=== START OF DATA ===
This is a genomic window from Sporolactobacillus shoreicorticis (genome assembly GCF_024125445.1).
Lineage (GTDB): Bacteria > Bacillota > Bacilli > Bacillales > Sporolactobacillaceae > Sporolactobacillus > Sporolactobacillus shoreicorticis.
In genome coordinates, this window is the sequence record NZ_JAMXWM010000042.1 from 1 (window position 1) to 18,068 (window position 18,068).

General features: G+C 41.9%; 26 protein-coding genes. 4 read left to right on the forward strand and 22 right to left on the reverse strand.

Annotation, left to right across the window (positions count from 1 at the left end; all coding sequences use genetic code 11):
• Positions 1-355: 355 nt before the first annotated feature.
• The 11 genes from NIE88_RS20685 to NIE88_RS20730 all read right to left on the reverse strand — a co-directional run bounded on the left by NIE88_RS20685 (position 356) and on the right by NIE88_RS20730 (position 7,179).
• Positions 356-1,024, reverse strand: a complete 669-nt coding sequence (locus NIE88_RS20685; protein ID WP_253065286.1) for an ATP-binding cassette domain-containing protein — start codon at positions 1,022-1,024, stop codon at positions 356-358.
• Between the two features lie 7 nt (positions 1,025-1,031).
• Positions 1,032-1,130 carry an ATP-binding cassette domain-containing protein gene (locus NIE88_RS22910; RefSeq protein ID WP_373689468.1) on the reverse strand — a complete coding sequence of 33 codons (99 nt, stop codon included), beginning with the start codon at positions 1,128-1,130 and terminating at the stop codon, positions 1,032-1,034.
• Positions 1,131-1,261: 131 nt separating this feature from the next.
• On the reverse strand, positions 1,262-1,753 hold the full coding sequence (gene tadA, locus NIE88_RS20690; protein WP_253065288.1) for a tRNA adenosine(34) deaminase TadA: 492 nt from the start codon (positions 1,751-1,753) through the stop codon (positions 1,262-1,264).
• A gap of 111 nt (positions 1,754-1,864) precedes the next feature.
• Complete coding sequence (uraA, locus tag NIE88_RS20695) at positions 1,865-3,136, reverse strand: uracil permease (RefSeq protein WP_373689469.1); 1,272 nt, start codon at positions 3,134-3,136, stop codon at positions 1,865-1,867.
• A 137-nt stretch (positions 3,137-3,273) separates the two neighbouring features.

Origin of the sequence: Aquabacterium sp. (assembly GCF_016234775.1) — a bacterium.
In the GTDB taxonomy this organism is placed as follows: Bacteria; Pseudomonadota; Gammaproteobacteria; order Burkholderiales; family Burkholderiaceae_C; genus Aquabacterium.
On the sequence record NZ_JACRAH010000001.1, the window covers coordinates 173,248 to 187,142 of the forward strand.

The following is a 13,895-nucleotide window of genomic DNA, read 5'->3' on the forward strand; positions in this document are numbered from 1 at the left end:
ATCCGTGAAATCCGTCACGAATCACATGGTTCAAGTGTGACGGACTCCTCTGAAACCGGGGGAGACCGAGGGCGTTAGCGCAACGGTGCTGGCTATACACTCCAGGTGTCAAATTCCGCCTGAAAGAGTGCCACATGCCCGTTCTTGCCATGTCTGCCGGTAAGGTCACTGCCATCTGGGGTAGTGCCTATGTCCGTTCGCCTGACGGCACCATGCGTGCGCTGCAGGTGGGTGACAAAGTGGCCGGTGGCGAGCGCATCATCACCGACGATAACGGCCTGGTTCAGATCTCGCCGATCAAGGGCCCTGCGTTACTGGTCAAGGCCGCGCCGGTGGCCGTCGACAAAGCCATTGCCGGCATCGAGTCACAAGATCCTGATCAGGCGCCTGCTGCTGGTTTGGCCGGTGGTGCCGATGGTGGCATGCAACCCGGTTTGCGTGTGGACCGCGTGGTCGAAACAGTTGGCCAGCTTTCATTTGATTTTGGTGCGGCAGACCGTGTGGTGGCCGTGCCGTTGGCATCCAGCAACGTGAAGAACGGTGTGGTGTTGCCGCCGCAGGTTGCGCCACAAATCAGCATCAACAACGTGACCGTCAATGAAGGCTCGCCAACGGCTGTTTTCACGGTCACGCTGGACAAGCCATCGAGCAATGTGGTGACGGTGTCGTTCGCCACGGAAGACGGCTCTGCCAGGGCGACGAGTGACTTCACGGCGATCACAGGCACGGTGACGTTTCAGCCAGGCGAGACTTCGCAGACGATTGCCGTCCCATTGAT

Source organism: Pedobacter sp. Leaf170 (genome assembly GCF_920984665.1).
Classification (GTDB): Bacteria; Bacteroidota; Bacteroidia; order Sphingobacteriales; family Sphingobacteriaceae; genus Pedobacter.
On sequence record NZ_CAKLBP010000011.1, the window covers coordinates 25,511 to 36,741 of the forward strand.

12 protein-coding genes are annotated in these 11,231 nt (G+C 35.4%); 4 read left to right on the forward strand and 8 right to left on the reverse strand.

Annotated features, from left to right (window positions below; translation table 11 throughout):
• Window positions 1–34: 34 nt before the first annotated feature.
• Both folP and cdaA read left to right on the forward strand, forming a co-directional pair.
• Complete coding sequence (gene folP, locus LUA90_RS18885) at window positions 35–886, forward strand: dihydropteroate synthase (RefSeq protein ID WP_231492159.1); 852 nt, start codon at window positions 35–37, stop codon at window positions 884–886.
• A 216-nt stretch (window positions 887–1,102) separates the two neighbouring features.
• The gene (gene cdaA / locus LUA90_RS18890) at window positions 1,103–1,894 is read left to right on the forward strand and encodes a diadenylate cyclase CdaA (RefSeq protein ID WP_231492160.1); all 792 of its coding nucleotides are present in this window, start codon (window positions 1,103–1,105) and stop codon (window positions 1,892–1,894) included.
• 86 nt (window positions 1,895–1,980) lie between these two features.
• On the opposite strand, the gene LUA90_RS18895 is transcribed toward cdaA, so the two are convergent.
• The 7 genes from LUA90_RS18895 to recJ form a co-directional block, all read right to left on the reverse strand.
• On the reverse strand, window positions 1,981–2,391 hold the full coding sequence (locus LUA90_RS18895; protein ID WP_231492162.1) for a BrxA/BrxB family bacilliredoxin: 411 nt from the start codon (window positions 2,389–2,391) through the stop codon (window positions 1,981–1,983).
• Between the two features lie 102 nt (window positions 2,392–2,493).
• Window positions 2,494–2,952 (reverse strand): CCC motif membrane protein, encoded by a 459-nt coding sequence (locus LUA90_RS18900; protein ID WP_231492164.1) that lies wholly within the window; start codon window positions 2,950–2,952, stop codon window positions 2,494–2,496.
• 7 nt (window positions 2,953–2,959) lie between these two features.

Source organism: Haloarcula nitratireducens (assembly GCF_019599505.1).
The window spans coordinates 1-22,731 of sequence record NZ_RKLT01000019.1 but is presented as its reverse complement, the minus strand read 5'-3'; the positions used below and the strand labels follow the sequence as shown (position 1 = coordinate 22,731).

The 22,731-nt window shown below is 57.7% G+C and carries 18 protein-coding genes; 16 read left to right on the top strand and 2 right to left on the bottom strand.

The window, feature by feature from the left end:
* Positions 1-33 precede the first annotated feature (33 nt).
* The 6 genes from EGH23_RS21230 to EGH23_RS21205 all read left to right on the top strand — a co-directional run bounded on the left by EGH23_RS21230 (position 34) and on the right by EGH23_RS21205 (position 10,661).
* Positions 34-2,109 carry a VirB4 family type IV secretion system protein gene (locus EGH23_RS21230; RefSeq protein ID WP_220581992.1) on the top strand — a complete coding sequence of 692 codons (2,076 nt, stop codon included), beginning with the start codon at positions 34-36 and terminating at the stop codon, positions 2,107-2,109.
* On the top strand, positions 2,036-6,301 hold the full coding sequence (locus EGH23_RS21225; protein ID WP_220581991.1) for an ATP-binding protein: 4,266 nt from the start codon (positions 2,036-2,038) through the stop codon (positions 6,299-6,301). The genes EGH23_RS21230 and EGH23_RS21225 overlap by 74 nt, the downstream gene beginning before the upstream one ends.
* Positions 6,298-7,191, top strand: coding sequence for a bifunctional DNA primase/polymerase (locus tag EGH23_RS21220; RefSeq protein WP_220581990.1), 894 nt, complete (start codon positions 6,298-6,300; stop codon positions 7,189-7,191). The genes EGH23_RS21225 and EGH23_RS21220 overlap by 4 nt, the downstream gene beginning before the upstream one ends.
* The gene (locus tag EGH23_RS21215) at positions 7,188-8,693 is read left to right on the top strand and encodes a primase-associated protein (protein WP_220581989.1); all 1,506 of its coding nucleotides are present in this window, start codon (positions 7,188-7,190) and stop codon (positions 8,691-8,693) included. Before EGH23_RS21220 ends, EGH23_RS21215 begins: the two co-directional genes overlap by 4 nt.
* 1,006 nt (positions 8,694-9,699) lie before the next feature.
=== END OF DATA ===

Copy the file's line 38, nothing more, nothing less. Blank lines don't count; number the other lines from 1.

Source organism: Haloarcula nitratireducens (assembly GCF_019599505.1).